If you sin unintentionally, and do not observe all these commandments which the Lord has spoken to Moses; all that the Lord has commanded you by the hand of Moses, from the day the Lord gave commandment and onward throughout your generations; then it will be, if it is unintentionally committed, without the knowledge of the congregation, that the whole congregation shall offer one young bull as a burnt offering, as a sweet aroma to the Lord, with its grain offering and its drink offering, according to the ordinance, and one kid of the goats as a sin offering. So the priest shall make atonement for the whole congregation of the children of Israel, and it shall be forgiven them, for it was unintentional; they shall bring their offering, an offering made by fire to the Lord, and their sin offering before the Lord, for their unintended sin. It shall be forgiven the whole congregation of the children of Israel and the stranger who dwells among them, because all the people did it unintentionally. And if a person sins unintentionally, then he shall bring a female goat in its first year as a sin offering. So the priest shall make atonement for the person who sins unintentionally, when he sins unintentionally before the Lord, to make atonement for him; and it shall be forgiven him. You shall have one law for him who sins unintentionally, for him who is native-born among the children of Israel and for the stranger who dwells among them.
a. If you sin unintentionally: Significantly, the Bible talks about sins unintentionally committed. Many today think and live as if an action is unintentional, it cannot be sin. But many of the worst sins are committed with the best of intentions. Intentions matter nothing when the result is sin.
i. Especially in the 20th century, all sorts of horrific atrocities and terror have been committed by those dedicated to honorable causes; Communism sought to establish a just, fair economy where each worked according to his ability and received according to his need – and became the instrument of the genocide of tens of millions of people.
ii. Today, in the church, many a gossip, many a talebearer, many a divisive person will claim the best of intentions. Even if we agree they have the right intentions, they still may be in grievous sin. The same applies for a myriad of other sins we are often ready to ignore or think lightly of, all on the basis of “after all, they had good intentions.”
b. That the whole congregation shall offer one young bull as a burnt offering: Unintentional sins needed a blood atonement; a bull had to be sacrificed with the nation as a whole was guilty, and a female goat had to be sacrificed when an individual was guilty.
c. You shall have one law for him who sins unintentionally: There was to be no exception. Sin is sin, and must be accounted as such, even if the motive seemed good.
2. (30-31) Addressing presumptuous sin.
But the person who does anything presumptuously, whether he is native-born or a stranger, that one brings reproach on the Lord, and he shall be cut off from among his people. Because he has despised the word of the Lord, and has broken His commandment, that person shall be completely cut off; his guilt shall be upon him.
a. But the person who does anything presumptuously: Literally, to sin presumptuously means to sin “with a high hand.” It speaks of a flagrant rebellion against God, the law of Moses, and the nation as a whole.
b. That person shall be completely cut off; his guilt shall be upon him: Such sin was not to be tolerated in Israel. This command was a cultural mechanism for addressing this sin, and ensuring that such arrogant flaunting of public morality would not be rewarded.
i. This is in stark contrast to modern culture where notorious, flagrant sinners are rewarded with fame and fortune. Instead of his guilt shall be upon him, our society puts guilt on anyone who would judge or condemn such depraved individuals by calling what they do evil.
3. (32-36) Execution of a Sabbath violator.
Now while the children of Israel were in the wilderness, they found a man gathering sticks on the Sabbath day. And those who found him gathering sticks brought him to Moses and Aaron, and to all the congregation. They put him under guard, because it had not been explained what should be done to him. Then the Lord said to Moses, “The man must surely be put to death; all the congregation shall stone him with stones outside the camp.” So, as the Lord commanded Moses, all the congregation brought him outside the camp and stoned him with stones, and he died.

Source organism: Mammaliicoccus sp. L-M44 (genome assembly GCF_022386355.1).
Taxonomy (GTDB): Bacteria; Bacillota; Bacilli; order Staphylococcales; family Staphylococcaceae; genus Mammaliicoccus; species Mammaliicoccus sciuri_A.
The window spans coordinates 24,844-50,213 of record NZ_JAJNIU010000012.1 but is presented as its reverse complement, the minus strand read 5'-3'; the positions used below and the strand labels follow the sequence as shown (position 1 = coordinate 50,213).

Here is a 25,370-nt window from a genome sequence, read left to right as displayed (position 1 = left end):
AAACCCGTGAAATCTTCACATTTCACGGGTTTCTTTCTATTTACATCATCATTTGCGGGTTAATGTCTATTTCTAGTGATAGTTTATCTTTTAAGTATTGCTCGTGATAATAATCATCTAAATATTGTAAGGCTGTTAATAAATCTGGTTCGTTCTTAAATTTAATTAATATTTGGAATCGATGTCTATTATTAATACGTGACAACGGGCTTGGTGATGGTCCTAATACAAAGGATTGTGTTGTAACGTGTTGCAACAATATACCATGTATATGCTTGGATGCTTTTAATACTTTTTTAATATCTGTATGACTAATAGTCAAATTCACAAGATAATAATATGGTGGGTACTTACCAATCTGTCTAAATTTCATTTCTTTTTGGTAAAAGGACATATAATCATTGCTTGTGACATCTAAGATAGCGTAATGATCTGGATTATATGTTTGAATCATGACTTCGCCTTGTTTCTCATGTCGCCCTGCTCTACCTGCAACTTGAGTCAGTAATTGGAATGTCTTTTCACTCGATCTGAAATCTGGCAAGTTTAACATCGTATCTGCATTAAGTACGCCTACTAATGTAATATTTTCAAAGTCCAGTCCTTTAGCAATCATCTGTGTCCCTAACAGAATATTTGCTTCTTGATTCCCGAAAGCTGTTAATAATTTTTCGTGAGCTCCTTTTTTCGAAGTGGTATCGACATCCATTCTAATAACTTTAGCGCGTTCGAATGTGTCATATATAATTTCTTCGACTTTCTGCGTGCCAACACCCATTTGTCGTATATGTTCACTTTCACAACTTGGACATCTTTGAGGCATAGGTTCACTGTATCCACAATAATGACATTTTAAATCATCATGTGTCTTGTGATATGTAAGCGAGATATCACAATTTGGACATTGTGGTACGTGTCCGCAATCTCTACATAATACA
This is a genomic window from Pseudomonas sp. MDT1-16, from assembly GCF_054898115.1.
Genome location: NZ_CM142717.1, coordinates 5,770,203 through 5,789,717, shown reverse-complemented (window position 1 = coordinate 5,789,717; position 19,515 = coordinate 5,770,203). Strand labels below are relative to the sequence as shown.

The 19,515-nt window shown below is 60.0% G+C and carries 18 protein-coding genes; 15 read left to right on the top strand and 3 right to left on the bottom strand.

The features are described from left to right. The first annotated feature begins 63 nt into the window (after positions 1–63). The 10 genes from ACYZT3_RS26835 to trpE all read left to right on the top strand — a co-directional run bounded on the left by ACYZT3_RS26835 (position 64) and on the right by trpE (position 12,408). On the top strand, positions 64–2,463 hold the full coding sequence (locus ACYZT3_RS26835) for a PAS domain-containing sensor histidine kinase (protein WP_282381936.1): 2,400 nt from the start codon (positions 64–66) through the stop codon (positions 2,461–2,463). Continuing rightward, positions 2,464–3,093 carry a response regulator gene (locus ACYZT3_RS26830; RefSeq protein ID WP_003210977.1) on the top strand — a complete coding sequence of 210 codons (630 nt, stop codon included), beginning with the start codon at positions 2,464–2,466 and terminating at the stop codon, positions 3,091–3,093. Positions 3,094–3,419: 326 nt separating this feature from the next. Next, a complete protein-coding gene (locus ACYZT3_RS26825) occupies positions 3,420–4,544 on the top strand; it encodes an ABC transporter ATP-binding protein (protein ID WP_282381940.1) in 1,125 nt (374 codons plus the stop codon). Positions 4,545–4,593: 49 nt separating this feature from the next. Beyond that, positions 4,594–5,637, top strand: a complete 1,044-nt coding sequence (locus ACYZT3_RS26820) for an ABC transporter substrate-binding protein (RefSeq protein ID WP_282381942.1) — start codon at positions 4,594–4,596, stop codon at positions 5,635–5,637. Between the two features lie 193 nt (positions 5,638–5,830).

a. They found a man gathering sticks on the Sabbath day: This was an immediate example of dealing with someone who sinned presumptuously. All of Israel knew the Sabbath law, and this man no doubt thought him self a courageous social reformer, trying by his example to free the nation from the shackles of heaven’s law.
i. “It seems likely that the following story of the sabbath breaker illustrates what sinning with a high hand means.” (Wenham)
b. The man must surely be put to death: Instead, God commanded the execution of this presumptuous sinner, that all might fear. This was so all would know that the social order and law of God are more important than any individual’s “right” to attack or destroy that social order or law of God.
4. (37-41) Reminders for a holy people.
Again the Lord spoke to Moses, saying, “Speak to the children of Israel: Tell them to make tassels on the corners of their garments throughout their generations, and to put a blue thread in the tassels of the corners. And you shall have the tassel, that you may look upon it and remember all the commandments of the Lord and do them, and that you may not follow the harlotry to which your own heart and your own eyes are inclined, and that you may remember and do all My commandments, and be holy for your God. I am the Lord your God, who brought you out of the land of Egypt, to be your God: I am the Lord your God.”
a. Tassels on the corners of their garments and the blue thread in the tassels of the corners: These were intended to remind Israel to Whom they belonged; they were God’s people. Such reminders are an effective preventive remedy for sin.
i. Perhaps a blue thread was commanded because the ark of the covenant was covered with a blue cloth, blue curtains adorned the tabernacle, and blue was in the high priest’s garments. The color blue was full of holy reminders.
b. That you may look upon it and remember all the commandments of the Lord and do them: We might imagine an Israelite being tempted into some kind of sin, and then catching sight of his own distinctive garments – reminding him of who he is, and reminding him that others can see who he is: A child of God, and not a child of the sin he is contemplating.
i. In this sense, Christian theme clothing and jewelry and such can indeed serve a purpose. Such things can remind us of who we are, and provide a kind of “walking accountability” for our conduct.
ii. However, man’s instinctive pride always has a way of perverting such good and holy commands of God; in Jesus’ day, He directly rebuked the abuse of this command among the religious elite, speaking of how they would enlarge the borders of their garments (Matthew 23:5), making the tasseled area as conspicuous as possible, as an ostentatious display of their “holiness.”
iii. The same can also be said of today’s Christian theme clothing and jewelry; it can also be abused in the same self-righteous, hypocritical manner.
© 2006 David Guzik – No distribution beyond personal use without permission